Circuit Breaker Seems to Trip but Stays in On Position

We have a circuit breaker in our basement. A couple of times the power has gone off in the basement but all the circuit breaker switches stay in the On position. I was in the basement last night and heard a click around the circuit breaker when the power went off in the basement and was surprised to see that all the switches were in the On position. (My wife was using the vaccum cleaner upstairs at the time and I thought she just overloaded the circuit.) Both times this has happened, we have resolved the problem by turning all the switches to Off then turning them all back to On. This restores all the power. This has happend once before, in October of this year. I am hoping this is not a problem that may cause a fire.
Any ideas would be greatly appreciated, Peter.
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I would pull all the breakers and check for a loose wire or wires. You may be surprised! Your moving the breaker slightly by turning them on and off could be restoring a loose contact. I had a loose wire spark right through a breakers side once. Now I check about every two years. Gerry
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Many thanks to everyone who replied to my question. The circuit breaker system is made by Cutler-Hammer. A guy from the electic company came around and determined that it is most likely a wire under the ground (outside) that is only just holding together. He seems to think that it actually separates and comes back together again. I would have expected some flickering if that were the case and the electricity is usually running fine except for these periodic interuptions. At any rate, he said we should call them as soon as the power goes out instead of trying to correct the problem ourselves. That way they should be able to track the problem down.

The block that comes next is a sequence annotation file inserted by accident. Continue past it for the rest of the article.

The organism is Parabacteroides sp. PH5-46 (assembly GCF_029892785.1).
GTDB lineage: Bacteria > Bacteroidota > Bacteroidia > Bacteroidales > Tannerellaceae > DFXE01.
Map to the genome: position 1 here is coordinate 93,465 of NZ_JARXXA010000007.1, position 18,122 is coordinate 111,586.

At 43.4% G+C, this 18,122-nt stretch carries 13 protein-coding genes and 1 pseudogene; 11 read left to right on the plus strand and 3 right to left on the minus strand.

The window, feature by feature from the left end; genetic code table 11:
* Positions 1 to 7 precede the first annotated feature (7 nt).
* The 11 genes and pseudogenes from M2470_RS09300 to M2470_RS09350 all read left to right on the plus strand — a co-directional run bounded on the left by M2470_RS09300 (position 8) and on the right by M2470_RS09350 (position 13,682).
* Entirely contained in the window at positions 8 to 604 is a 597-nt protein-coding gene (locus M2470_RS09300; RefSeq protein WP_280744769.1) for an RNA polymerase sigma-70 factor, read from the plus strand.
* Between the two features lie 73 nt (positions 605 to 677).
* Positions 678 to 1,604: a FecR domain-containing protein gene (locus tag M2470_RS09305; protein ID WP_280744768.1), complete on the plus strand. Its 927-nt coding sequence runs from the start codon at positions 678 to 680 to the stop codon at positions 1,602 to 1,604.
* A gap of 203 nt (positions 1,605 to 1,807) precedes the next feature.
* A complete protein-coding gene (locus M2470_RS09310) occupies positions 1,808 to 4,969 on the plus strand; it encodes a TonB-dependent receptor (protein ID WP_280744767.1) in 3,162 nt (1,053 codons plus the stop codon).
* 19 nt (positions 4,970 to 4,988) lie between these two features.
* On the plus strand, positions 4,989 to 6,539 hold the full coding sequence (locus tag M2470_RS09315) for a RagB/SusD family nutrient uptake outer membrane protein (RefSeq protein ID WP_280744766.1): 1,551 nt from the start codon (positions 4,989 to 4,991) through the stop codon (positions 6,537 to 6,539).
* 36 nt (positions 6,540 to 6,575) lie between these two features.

Thanks again, Peter.
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snipped-for-privacy@excite.com wrote:

Are you aware that circuit breakers have *three* positions, On, Off, and Tripped? When a breaker trips, it must be moved from the Tripped position to the Off position before it can be moved to On. Many times, there is little visible difference between the On and Tripped positions.
What you describe sounds like absolutely normal operation to me. There is nothing at all unusual about a vacuum cleaner tripping a circuit breaker.
Next time this happens, rather than turning all of the breakers off and on, check each breaker to see if you can find one where the handle has a little bit of play in it, and reset only that one.
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Doug Miller (alphageek at milmac dot com)
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: We have a circuit breaker in our basement. A couple of times the power : has gone off in the basement but all the circuit breaker switches stay : in the On position. I was in the basement last night and heard a click : around the circuit breaker when the power went off in the basement and : was surprised to see that all the switches were in the On position. : (My wife was using the vaccum cleaner upstairs at the time and I : thought she just overloaded the circuit.) Both times this has : happened, we have resolved the problem by turning all the switches to : Off then turning them all back to On. This restores all the power. : This has happend once before, in October of this year. I am hoping : this is not a problem that may cause a fire. : : Any ideas would be greatly appreciated, : Peter. :
Some breakers are like that: No idea why but they are. The breaker stopped in an "off", not blown position most likely. When it happens again, feel the breaker levers; if one feels loose, or move more than the others, then it's the "off" position I mentioned above. Flip it all the way off, then flip it back on. It'll probably work.
Don't go pulling breakers out unless you are absolutely sure of what you're doing, and it doesn't sound like you are. That could be a VERY dangerous thing to do!
So if turning the one loose feeling lever breaker off and then on doesn't help, then there may be another issue that requires looking further into the sitution. I'm betting though that it's just one breaker that patially tripped to the off position since you suspect a heavy load as in the vacuum was added to the line when it blew.